• 25% irregular: again, every, many, once, today, very4, water
  • 20% irregular: pretty, always, because, goodbye
  • 17% irregular: together

These "highly-irregular" words are 63% regular

Out of the 160 sounds in these 56 words, only 59 are spelt irregularly, or 37%. The remaining 63% of the sounds are spelt just as they are in “regularly-spelt” words. This to me says we should be zooming in on the irregular spellings in these words, not tarring words that are mostly decodable with the entirely-irregular-word brush.

As far as I can work out, the only words in English that have 100% irregular letter-sound relationships are (drum roll): a, are, awe, aye, ewe, eye, heir, oh, ooh, owe, sure, who.  A tidy dozen.

Actually now that I think about it:

  • the “h” in “heir” is also in “annihilate”, “Delhi”, “exhaust”, “exhibit”, “Graham”, “gingham”, “honest”, “hour”, “honour”, “piranha”, “posthumous”, “shepherd”, “vehement”, “vehicle” and a bunch of other words,
  • the “s” in sure is also in “asphalt”, “capsule”, “censure”, “glockenspiel”, “insulate”, “peninsula”, “spiel” and “sugar”,
  • and apart from their final letter “e”, the words “are”, “awe”, “aye”, “ewe” and “owe” have regular spellings.

Anyway my point is that the great divide between “regular” and “irregular” words is IMHO a false one, and sounding-out is a still a useful strategy to apply to written words in general, including the ones that contain funny spellings.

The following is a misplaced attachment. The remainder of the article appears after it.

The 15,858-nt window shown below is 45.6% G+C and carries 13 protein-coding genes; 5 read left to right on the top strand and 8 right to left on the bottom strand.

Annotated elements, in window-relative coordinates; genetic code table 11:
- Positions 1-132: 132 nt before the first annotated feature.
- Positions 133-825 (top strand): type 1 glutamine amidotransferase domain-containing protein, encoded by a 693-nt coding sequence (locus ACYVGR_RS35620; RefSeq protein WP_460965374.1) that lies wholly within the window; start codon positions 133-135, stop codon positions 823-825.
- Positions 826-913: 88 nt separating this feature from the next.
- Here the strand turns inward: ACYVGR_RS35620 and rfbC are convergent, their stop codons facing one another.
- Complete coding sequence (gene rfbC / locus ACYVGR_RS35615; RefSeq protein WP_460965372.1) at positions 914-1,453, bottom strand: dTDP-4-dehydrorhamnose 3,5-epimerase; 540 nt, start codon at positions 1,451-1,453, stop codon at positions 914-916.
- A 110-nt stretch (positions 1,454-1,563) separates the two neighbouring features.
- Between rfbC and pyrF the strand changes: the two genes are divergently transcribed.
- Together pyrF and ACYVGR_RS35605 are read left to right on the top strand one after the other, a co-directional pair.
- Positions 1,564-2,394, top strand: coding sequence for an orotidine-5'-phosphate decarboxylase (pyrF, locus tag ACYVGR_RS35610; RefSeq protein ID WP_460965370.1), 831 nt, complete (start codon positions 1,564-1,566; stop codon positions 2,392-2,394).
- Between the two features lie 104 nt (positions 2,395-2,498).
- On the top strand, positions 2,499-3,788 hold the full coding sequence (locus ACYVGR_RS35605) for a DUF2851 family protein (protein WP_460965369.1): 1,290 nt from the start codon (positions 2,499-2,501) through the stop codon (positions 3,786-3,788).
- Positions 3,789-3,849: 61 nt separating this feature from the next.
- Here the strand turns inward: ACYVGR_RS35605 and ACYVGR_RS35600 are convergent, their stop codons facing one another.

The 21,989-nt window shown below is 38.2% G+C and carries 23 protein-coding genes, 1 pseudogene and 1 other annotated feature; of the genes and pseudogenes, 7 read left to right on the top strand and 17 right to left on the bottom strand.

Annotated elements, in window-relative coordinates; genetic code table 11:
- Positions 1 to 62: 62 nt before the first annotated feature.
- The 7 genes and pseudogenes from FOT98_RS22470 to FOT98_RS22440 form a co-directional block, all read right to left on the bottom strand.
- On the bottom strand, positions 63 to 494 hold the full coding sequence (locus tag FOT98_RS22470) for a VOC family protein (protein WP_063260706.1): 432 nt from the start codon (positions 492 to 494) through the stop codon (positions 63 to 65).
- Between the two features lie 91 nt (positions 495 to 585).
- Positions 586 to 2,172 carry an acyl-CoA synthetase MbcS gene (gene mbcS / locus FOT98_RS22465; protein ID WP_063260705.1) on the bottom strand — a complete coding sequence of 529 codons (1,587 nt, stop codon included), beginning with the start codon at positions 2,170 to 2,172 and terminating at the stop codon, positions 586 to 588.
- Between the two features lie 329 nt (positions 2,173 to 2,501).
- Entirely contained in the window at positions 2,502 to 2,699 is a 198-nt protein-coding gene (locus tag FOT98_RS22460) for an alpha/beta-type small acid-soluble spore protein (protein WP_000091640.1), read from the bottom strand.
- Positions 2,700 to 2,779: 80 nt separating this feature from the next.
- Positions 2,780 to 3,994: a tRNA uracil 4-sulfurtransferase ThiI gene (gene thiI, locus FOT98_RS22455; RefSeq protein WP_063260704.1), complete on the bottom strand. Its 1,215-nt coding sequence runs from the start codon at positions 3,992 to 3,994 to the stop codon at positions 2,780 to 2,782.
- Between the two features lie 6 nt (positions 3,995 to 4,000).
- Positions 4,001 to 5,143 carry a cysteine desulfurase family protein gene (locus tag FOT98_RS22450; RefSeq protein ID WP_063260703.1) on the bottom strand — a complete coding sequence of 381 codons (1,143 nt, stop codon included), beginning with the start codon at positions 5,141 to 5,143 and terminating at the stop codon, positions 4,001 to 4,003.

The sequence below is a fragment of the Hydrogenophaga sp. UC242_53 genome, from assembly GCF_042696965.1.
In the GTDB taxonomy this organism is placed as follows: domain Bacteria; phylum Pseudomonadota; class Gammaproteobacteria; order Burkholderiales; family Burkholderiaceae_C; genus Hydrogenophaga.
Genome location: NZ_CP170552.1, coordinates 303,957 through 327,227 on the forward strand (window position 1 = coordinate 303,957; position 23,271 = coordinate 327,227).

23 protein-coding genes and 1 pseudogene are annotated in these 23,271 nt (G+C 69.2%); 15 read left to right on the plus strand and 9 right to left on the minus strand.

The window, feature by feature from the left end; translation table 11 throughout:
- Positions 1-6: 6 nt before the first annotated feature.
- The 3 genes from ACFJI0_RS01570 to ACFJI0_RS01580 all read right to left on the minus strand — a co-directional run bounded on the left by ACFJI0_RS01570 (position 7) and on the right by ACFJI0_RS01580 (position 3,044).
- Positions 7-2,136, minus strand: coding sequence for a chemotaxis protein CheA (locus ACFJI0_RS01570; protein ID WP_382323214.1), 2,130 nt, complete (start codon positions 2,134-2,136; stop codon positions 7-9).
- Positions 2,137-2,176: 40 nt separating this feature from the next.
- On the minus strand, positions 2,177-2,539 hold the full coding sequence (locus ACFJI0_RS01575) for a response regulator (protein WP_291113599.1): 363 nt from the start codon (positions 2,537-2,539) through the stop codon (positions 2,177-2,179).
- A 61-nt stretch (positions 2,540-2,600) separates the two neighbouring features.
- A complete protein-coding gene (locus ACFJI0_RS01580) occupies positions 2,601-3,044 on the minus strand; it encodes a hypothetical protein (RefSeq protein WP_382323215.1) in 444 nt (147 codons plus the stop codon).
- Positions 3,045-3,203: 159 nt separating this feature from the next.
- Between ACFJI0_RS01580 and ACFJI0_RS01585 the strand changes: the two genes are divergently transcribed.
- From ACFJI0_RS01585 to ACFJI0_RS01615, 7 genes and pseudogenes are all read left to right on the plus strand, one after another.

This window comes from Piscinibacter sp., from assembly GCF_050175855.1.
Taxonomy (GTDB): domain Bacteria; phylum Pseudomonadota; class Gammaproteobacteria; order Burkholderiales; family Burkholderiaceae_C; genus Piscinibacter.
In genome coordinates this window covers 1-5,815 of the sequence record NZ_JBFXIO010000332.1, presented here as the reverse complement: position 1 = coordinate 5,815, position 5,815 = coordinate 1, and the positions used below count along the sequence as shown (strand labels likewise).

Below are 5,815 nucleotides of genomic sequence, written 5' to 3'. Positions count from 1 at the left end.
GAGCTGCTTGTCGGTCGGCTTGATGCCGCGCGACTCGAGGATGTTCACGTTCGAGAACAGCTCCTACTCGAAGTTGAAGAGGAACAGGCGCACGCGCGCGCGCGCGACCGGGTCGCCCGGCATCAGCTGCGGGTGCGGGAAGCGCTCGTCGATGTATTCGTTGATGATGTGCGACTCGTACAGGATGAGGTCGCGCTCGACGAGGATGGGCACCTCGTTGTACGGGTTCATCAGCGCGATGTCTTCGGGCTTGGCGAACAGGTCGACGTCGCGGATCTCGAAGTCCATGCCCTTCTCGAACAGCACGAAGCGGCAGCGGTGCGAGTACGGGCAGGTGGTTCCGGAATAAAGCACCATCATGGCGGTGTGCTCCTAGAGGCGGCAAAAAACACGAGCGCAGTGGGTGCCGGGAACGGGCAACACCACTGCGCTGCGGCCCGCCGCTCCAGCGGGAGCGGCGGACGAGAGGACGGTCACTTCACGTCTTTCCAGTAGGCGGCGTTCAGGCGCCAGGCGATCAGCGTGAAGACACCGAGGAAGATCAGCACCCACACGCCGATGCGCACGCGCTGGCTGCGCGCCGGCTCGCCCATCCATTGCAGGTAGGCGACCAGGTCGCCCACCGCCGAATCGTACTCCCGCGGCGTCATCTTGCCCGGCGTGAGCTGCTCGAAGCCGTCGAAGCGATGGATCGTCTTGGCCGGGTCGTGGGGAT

This is especially true because you can help yourself remember funny spellings by saying funny-spelt words a funny way – who else says “fuch-see-uh” in their heads when they write “fuschia”, and “buzz-i-ness” when they write “business”? A topic for a future post.



1. The usual final consonant spellings after a checked or "short" vowel are:

  • The sound "g": plain g, as in bag, peg, dig, fog, lug (making the gg in "egg" irregular)
  • The sound "f": ff as in riff, off, puff (making the single f in "if" irregular)
  • The sound "s": ss as in crass, less, miss, toss, fuss (arguably making "bus", "gas", "this", "us" and "yes" irregular).
  • The sound "ch": tch as in batch, retch, stitch, scotch, hutch (making "much", "rich", "such" and "which" irregular)

2. But "four" and "your" are like "amour", "court", "course" "gourd", "gourmet" "mourn", "pour", "source", "tourmaline", "tournament" and "troubadour", so whether this "our" is an irregular spelling or a pattern in its own right, I'll leave you to decide.

3. Because the pattern "all" usually sounds like "ball", "call", "fall", "hall", "wall" etc, the word "shall" is here deemed irregular.

4. The word "very" would be more regular if spelt "verry" (like "berry", "cherry", "ferry", "Kerry" and "Terry"). But there is a lot of this sort of non-doubling after a checked vowel around, e.g. body (not boddy), copy (not coppy), seven (not sevven, except that we don't usually double the letter v) so whether this is even irregular is arguable.


12 responses to “Irregular words?”

  1. Onlyamanatee says:

    NB 'who' = 'wh' as in whole and 'o' as in to (and the multiple derivatives/compounds of each). So unusual, but not alone 🙂